Former Roughrider tackling cyberbullying, 1 in 5 young Canadians affected

With the help of the Canadian Red Cross, a former Saskatchewan Roughrider is trying to help tackle bullies — both those that attack in-person and online.

Scott McHenry works with the Red Cross' anti-bullying education program

Scott McHenry of the Red Cross holds up one of the Pink Day 2017 shirts. Proceeds will go towards helping prevent bullying through education. (CBC)

With the help of the Canadian Red Cross, a former Saskatchewan Roughrider is trying to help tackle bullies — both those that attack in-person and online.

Scott McHenry spent six years as a Roughrider and now travels with players both past and present spreading positive messages to students across the province as part of the Red Cross' anti-bullying education program.

A recent report from Statistics Canada shows that 1.1 million young Canadians — or one in five — have experienced cyberbullying or cyberstalking.

Within that group of 15- to 29-year-olds, about one-third said they were victims of cyberbullying. It is the first time Statistics Canada has addressed the issue of cyberbullying.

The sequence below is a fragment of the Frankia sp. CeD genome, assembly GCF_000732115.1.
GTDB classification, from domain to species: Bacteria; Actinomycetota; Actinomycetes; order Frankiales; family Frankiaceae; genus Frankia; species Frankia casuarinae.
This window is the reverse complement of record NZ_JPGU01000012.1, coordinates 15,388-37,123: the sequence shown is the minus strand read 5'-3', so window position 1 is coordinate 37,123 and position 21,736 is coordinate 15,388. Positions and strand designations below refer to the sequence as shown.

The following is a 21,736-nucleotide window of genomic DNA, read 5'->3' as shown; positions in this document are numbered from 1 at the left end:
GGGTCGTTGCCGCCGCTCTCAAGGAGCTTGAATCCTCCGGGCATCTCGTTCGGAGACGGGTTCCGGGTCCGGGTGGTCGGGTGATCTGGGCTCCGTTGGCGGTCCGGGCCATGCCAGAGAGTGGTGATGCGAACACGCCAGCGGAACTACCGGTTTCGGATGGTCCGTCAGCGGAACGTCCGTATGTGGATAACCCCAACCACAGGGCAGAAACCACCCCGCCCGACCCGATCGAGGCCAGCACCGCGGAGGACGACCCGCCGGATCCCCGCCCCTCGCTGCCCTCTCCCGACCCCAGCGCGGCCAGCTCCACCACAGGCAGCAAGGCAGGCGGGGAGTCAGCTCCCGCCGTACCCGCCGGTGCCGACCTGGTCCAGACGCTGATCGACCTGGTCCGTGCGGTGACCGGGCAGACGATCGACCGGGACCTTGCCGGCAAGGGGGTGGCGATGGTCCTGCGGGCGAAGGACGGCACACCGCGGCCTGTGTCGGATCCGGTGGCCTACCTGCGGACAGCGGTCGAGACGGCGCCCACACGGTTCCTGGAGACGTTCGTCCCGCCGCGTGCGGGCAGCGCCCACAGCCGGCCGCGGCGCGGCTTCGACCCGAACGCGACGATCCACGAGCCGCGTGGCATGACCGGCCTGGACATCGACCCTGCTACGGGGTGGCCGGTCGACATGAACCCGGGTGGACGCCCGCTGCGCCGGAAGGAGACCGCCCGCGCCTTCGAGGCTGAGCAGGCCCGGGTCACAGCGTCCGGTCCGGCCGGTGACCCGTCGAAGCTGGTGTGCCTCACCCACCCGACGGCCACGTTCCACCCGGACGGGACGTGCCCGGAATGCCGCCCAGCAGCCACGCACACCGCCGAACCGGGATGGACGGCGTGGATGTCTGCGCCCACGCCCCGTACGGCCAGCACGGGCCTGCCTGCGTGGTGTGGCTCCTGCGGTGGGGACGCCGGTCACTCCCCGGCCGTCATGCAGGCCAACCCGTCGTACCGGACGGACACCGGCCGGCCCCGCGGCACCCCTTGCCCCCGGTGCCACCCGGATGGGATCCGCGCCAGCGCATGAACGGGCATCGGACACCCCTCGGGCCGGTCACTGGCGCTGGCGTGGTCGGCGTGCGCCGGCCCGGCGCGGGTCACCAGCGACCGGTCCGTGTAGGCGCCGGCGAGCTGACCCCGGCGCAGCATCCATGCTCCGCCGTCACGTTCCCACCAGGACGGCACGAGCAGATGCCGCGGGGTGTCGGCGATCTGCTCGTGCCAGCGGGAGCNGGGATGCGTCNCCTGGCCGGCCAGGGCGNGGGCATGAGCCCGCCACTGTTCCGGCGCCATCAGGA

Cellphones, social media are factors

McHenry said cyberbullying is just like other forms of bullying but it's harder to see and it follows you home after school or work.

It's becoming an increasing issue, said McHenry, as kids spend more time on cellphones and social media. That means bullying is no longer an in-person and at-school experience. 

With that in mind, McHenry's message to students has expanded into the online world, "telling them we have to treat each other online like we treat each other in person. We can't hide behind masks or different names or whatever it is and be able to say what we want because we have to understand that they're still being harmful. There's still hurt there." 

Saskatchewan Roughriders' Scott McHenry celebrates a touchdown against the Edmonton Eskimos in 2013. (Jason Franson/The Canadian Press)

McHenry added: "One thing we talk about in schools is being a positive digital citizen. To tell our kids they can't go on the Internet or on their phones, that's not OK either. This is something they use to connect."

McHenry said the practice of "see something, say something" applies to bullying in every form.

Not just an issue for young people

McHenry, who grew up in Saskatoon, said anti-bullying education is valuable for all ages. He said the focus on youth is meant to prevent bullies from continuing their behaviour unchecked as adults.

"If you haven't been stood up to at an early age, if no one has ever told you that what you're doing is not OK, there's a pretty good chance as we get into adulthood we're still going to use some of those behaviours."

This February, the Red Cross' Pink Day rallies will hit three Saskatchewan cities, engaging with hundreds of students in Regina, Saskatoon and Prince Albert.

With files from The Canadian Press